The UN is warning of an unfolding emergency in the aftermath of flooding in South Sudan.
More than 400,000 people are thought to have lost their homes following heavy seasonal rains that have hit much of the region.
Pibor, in the east of the country, is one of the places that has been worst hit. Many have been forced into flimsy shelters clinging to tiny bits of land that have not been submerged.
Residents of Pibor described their area being overwhelmed by a flash flood with the water submerging schools, houses and cattle camps.
"This is the worst flood to ever hit this area... We are gathered here on this small bit of dry land which is caving in as well," health worker Regina Marco told the Reuters news agency.
People are having to wade through the floodwaters with their belongings, trying to keep firewood dry to cook what little remains of their food.
"Some people managed to salvage some belongings, but others couldn't," resident Veronica Komor told Reuters.
"The effect is so severe that now we live with dead animals, waste and garbage all submerged under these waters. We fear catching diseases and getting injured, we need help."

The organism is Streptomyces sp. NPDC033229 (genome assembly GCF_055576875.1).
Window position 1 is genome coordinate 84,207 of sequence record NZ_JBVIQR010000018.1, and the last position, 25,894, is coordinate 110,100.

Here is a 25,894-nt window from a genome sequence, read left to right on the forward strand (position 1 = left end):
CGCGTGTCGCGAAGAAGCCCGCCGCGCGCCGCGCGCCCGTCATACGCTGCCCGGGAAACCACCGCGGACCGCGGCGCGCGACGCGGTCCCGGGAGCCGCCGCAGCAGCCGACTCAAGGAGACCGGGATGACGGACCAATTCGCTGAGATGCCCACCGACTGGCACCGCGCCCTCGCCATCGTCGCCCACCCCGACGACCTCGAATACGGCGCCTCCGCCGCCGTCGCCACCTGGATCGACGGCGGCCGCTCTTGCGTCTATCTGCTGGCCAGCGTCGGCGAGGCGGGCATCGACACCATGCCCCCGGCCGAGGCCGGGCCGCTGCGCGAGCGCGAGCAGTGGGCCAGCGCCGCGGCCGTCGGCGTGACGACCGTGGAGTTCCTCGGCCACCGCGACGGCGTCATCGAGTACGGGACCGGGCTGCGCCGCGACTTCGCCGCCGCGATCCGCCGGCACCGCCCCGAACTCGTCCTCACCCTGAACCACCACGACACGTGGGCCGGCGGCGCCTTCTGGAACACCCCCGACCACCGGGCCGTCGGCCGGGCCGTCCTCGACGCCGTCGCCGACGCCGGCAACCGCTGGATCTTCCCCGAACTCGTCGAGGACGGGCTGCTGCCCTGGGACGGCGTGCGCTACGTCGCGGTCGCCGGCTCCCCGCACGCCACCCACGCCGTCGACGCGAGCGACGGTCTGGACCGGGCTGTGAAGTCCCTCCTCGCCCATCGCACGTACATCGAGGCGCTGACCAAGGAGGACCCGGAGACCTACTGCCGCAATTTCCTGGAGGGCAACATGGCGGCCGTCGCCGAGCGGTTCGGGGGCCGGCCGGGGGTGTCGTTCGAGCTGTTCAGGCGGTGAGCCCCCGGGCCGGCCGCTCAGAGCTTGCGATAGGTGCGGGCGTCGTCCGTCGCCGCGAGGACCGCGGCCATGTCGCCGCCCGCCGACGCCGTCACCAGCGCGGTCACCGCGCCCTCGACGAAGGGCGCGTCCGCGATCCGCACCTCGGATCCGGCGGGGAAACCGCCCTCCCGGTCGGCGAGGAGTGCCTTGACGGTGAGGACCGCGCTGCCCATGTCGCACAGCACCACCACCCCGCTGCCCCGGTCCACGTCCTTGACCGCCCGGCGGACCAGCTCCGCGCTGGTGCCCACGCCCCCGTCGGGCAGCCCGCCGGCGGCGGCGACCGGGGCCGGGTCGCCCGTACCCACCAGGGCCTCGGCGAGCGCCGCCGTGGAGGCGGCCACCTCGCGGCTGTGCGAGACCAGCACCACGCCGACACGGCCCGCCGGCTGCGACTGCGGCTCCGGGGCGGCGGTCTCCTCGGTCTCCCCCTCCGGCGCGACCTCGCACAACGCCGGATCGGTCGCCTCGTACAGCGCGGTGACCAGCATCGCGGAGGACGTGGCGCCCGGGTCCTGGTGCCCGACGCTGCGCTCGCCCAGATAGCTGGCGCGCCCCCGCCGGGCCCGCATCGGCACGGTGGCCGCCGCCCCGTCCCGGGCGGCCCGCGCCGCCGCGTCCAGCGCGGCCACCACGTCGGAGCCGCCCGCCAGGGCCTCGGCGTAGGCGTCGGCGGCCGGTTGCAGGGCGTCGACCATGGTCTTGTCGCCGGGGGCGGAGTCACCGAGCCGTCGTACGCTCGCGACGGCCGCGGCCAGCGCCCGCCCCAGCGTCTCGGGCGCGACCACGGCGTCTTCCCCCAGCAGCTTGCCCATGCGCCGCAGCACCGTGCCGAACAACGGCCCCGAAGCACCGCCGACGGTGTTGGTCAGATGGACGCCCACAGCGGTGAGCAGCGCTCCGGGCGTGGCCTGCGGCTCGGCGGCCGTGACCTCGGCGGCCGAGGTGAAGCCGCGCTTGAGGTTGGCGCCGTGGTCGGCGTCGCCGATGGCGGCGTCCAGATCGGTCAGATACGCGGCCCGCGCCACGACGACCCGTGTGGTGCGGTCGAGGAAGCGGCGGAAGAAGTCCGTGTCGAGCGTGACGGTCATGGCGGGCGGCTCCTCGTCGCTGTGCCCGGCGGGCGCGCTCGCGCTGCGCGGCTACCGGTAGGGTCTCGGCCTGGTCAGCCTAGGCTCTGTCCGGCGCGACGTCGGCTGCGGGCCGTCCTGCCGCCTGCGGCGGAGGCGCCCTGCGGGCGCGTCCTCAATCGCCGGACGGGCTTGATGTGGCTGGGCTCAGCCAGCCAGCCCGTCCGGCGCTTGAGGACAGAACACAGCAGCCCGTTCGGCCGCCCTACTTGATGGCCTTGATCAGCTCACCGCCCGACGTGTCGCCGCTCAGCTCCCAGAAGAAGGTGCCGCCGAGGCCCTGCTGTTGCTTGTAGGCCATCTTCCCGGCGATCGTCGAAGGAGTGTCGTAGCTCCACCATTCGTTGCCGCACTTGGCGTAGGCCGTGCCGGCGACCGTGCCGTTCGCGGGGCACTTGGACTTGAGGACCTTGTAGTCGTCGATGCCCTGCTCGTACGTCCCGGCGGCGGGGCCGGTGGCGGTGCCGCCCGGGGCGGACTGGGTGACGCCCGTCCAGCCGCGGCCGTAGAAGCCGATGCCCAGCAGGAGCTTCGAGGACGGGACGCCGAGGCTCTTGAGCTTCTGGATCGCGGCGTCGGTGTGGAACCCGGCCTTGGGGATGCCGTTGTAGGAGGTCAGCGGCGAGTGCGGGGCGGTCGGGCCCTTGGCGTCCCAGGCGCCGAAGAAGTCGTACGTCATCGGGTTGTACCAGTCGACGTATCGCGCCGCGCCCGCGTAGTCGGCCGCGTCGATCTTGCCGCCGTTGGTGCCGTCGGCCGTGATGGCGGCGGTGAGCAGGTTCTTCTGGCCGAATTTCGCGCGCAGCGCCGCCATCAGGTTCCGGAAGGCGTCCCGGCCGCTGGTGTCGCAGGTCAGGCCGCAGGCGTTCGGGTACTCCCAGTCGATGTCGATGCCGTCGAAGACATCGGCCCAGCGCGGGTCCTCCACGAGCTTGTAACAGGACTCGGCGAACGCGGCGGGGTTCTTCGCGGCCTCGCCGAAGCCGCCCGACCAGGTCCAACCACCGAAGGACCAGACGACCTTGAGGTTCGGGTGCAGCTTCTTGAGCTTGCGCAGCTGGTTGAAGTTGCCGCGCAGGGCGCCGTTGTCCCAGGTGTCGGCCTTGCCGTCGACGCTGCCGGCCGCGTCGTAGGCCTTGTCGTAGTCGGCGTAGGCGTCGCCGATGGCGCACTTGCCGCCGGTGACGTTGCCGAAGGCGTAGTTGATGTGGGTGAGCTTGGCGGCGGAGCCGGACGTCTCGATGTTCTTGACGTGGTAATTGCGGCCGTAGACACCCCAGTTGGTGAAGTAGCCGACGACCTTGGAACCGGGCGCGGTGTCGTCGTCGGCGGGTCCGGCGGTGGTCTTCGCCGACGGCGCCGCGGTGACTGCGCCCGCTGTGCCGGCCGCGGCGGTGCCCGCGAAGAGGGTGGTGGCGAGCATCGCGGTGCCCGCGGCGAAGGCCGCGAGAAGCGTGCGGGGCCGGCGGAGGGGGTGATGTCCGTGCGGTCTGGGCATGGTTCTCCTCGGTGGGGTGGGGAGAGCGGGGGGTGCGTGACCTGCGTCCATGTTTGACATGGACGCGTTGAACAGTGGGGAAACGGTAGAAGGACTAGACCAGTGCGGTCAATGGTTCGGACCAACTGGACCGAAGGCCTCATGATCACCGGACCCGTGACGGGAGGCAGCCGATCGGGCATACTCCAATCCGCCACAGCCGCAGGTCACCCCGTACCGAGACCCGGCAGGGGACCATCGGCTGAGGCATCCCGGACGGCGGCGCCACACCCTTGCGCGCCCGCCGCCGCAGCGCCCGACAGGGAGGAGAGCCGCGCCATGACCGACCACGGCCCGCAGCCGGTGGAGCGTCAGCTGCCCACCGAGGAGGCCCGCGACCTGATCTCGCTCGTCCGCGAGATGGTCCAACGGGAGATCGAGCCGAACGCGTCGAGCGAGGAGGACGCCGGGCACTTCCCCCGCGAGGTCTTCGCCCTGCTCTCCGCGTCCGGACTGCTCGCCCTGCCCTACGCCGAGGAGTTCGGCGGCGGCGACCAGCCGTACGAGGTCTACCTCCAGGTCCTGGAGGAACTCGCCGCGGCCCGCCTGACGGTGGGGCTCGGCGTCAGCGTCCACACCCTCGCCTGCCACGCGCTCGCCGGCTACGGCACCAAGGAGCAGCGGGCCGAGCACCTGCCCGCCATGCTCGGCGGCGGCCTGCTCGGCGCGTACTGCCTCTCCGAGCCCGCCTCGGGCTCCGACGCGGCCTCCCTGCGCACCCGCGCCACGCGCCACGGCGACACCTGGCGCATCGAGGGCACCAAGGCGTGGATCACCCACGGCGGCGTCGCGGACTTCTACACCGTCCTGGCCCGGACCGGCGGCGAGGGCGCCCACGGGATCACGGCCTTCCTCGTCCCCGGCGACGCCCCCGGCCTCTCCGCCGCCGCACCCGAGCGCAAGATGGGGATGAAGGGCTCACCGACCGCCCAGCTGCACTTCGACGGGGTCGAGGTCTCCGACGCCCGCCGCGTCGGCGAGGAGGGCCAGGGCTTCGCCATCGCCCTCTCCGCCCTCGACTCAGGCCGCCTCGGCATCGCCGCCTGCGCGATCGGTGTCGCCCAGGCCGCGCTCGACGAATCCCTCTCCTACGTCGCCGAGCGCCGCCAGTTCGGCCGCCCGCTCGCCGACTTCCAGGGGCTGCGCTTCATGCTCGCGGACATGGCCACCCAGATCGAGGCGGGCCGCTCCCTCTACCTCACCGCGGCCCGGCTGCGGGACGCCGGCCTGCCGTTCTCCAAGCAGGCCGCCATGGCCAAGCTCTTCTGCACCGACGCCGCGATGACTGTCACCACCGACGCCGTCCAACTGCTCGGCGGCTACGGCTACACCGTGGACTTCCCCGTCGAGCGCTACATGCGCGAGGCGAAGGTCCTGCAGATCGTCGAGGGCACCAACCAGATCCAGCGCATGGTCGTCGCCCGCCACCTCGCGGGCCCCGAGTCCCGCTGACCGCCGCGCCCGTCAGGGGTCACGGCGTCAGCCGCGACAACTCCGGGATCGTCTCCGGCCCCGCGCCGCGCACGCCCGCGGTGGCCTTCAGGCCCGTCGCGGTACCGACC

The government declared a state of emergency in the affected areas at the end of October and some aid is starting to reach those in need.
But the flood conditions have hampered the aid effort.
The UN has released $10m (£7.8m) for immediate relief efforts.
"There is a real emergency unfolding in Pibor and many other areas," the UN's humanitarian coordinator for South Sudan, Alain Noudéhou, said on Friday.
"[The people] have shown remarkable resilience and dignity, but are finding it increasingly difficult to cope with the flooding."
Pictures from Reuters and AFP